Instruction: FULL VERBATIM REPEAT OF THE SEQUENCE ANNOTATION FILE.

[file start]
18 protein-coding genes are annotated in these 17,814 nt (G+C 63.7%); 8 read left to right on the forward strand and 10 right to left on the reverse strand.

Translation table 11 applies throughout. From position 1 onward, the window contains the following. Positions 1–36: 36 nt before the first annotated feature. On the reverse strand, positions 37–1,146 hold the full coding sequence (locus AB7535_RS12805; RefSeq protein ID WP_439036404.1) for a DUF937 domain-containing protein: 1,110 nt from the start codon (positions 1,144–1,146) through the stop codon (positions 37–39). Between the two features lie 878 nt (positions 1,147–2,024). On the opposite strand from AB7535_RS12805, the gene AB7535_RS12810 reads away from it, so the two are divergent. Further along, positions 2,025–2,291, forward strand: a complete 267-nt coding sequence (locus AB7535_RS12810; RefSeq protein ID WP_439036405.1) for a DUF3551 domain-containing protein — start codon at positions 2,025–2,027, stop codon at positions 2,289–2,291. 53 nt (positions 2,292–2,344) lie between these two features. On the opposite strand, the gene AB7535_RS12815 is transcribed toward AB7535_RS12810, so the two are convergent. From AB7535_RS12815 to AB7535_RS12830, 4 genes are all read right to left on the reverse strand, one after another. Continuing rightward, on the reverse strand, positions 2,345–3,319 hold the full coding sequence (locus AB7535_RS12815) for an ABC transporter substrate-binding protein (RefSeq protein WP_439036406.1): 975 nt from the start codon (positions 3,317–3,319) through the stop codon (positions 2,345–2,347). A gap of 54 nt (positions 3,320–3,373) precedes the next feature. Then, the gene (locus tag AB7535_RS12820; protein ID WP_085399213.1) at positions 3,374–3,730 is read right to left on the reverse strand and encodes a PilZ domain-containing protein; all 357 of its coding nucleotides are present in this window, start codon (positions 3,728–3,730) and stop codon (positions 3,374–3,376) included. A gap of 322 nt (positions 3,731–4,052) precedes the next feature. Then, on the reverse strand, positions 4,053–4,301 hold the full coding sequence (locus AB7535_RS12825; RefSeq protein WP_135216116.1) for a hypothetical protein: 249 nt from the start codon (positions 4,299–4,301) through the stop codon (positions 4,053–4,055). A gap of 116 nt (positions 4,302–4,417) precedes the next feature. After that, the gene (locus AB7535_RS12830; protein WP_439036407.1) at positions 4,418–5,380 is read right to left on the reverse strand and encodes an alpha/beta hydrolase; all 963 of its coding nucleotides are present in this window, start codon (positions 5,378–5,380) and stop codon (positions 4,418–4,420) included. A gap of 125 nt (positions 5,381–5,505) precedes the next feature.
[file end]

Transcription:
18 protein-coding genes are annotated in these 17,814 nt (G+C 63.7%); 8 read left to right on the forward strand and 10 right to left on the reverse strand.

Translation table 11 applies throughout. From position 1 onward, the window contains the following. Positions 1–36: 36 nt before the first annotated feature. On the reverse strand, positions 37–1,146 hold the full coding sequence (locus AB7535_RS12805; RefSeq protein ID WP_439036404.1) for a DUF937 domain-containing protein: 1,110 nt from the start codon (positions 1,144–1,146) through the stop codon (positions 37–39). Between the two features lie 878 nt (positions 1,147–2,024). On the opposite strand from AB7535_RS12805, the gene AB7535_RS12810 reads away from it, so the two are divergent. Further along, positions 2,025–2,291, forward strand: a complete 267-nt coding sequence (locus AB7535_RS12810; RefSeq protein ID WP_439036405.1) for a DUF3551 domain-containing protein — start codon at positions 2,025–2,027, stop codon at positions 2,289–2,291. 53 nt (positions 2,292–2,344) lie between these two features. On the opposite strand, the gene AB7535_RS12815 is transcribed toward AB7535_RS12810, so the two are convergent. From AB7535_RS12815 to AB7535_RS12830, 4 genes are all read right to left on the reverse strand, one after another. Continuing rightward, on the reverse strand, positions 2,345–3,319 hold the full coding sequence (locus AB7535_RS12815) for an ABC transporter substrate-binding protein (RefSeq protein WP_439036406.1): 975 nt from the start codon (positions 3,317–3,319) through the stop codon (positions 2,345–2,347). A gap of 54 nt (positions 3,320–3,373) precedes the next feature. Then, the gene (locus tag AB7535_RS12820; protein ID WP_085399213.1) at positions 3,374–3,730 is read right to left on the reverse strand and encodes a PilZ domain-containing protein; all 357 of its coding nucleotides are present in this window, start codon (positions 3,728–3,730) and stop codon (positions 3,374–3,376) included. A gap of 322 nt (positions 3,731–4,052) precedes the next feature. Then, on the reverse strand, positions 4,053–4,301 hold the full coding sequence (locus AB7535_RS12825; RefSeq protein WP_135216116.1) for a hypothetical protein: 249 nt from the start codon (positions 4,299–4,301) through the stop codon (positions 4,053–4,055). A gap of 116 nt (positions 4,302–4,417) precedes the next feature. After that, the gene (locus AB7535_RS12830; protein WP_439036407.1) at positions 4,418–5,380 is read right to left on the reverse strand and encodes an alpha/beta hydrolase; all 963 of its coding nucleotides are present in this window, start codon (positions 5,378–5,380) and stop codon (positions 4,418–4,420) included. A gap of 125 nt (positions 5,381–5,505) precedes the next feature.